What happens in Thailand, stays in Thailand

There was a military coup in Thailand today. You don’t see them as much anymore as you used to several decades ago, so I think it’s appropriate to take the opportunity to address several things:

1) This is the 18th coup that has taken place in Thailand since the end of WWII. That’s about once every 3 years. Thailand is not alone is suffering from multiple coups in the last 60 years. Many Asian, African, South American, and even European countries have had military leaders take control of the country in the second half of the 20th century. During that same time period, military conflicts between states have become quite rare. Most post-WWII military conflicts have been low-intensity conflicts involving separatist movements, civil wars, and terrorism.

Its sort of begs the question, why is a standing military necessary for most countries? By far, the primary use of standing armies in most countries around the world have been to fight with their own population, not to defend themselves from foreign invaders.

Costa Rica has no standing army. They’ve not had any military coups. Panama abolished their military in the early ’90s. (Hard to justify having one when your neighbor doesn’t I guess) Most island nations also lack standing armies. The only Pacific nation I can think of with a standing army is also the only one who has had a military coup: Fiji. I’m sure Canada could eliminate their military altogether and no one would notice.

At this point in history, unless there is a very explicit and obvious external threat (South Korea), having a standing army is a greater threat to democracy and freedom than being defenseless. (Even in the case of South Korea, they’ve spent more time since the end of WWII under military rule than under democratically elected governments)

2) The majority of military conflicts since the end of WWII could be resolved if we recognized a general right to secession. Most conflicts arise from the way the maps are drawn. I’m sure the world would be better off if Iraq, Afghanistan, Congo, and Sudan ceased to exist and devolved power down to its ethnic/tribal units. This is frowned upon by most nations because the power structure in every country would be in danger if every ethnic group could split away. Russia (especially in the Caucuses) would split into a dozen countries. China would probably break into 4-5 countries. The US would probably lose Hawaii. Quebec would probably become independent.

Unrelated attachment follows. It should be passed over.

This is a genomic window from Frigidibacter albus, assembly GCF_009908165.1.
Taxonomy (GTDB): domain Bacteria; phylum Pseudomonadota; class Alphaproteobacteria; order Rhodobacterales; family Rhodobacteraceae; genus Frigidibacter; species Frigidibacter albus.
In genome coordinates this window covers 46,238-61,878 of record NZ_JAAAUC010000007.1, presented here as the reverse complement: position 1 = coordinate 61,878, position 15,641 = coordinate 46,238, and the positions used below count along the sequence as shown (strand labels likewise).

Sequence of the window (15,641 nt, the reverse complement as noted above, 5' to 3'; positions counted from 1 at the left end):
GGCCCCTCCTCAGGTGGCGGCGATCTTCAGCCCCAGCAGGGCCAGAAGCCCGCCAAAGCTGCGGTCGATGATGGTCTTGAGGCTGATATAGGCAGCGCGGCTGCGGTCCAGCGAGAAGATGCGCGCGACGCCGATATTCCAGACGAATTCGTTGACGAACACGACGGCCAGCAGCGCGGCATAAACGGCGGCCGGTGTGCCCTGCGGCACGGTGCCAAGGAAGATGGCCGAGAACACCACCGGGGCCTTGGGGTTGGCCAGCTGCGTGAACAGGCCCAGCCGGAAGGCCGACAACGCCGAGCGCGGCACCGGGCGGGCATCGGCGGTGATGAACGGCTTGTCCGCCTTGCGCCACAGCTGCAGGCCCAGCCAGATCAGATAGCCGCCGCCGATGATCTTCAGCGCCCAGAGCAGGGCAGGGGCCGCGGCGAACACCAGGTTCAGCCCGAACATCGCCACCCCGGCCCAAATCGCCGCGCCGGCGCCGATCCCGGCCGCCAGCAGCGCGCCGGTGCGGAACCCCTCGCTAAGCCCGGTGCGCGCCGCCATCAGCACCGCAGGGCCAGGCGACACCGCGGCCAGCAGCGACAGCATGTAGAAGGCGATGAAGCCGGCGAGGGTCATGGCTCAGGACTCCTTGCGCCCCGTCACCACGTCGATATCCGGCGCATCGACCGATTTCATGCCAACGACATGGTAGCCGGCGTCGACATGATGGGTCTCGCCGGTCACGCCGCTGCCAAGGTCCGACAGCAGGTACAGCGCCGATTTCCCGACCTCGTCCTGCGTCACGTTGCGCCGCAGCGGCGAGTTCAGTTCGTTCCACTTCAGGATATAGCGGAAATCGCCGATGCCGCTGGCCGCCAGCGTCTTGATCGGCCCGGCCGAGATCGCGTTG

3) Will anyone in Thailand notice or care? As a rule, military juntas are not good things. If Thailand goes the way of Burma (I refuse to call it Myanmar) it would not be good. However, if day to day actives in Thailand continue as they did last week, would a change in the leader really matter? The fact that the leadership of a country is elected is I think secondary to how they behave. Many countries have installed dictators via elections. African nations are especially prone to having an election and then never having a second one. It probably won’t stop anyone from backpacking through Southeast Asia.

We’ll see how this plays out over the next few weeks I guess. The coup plotters are promising a return to civilian rule in 2 weeks and a new constitution. Any constitution which can be thrown out and replaced so easily isn’t much of a constitution and doesn’t provide much of a barrier to the military taking power again.

By Gary

3 dimples. 7 continents. 130 countries.

2 replies on “What happens in Thailand, stays in Thailand”

Constitutions are not, sadly, self-enforcing. So even if you have one that is ridiculously restrictive on the power granted the government (, or the likely one drawn up by for instance) it is not worth the paper it is printed on if it doesn’t have large popular support. I doubt a junta would leap that hurdle.

Sadly, most modern “popular” constitutions are deeply influenced by their populations’ indoctrination in a “legal plunder” society (see Bastiat’s, “The Law”) where others’ property is frequently mis-identified as a “right” of citizens. (South African constitution bill of rights:

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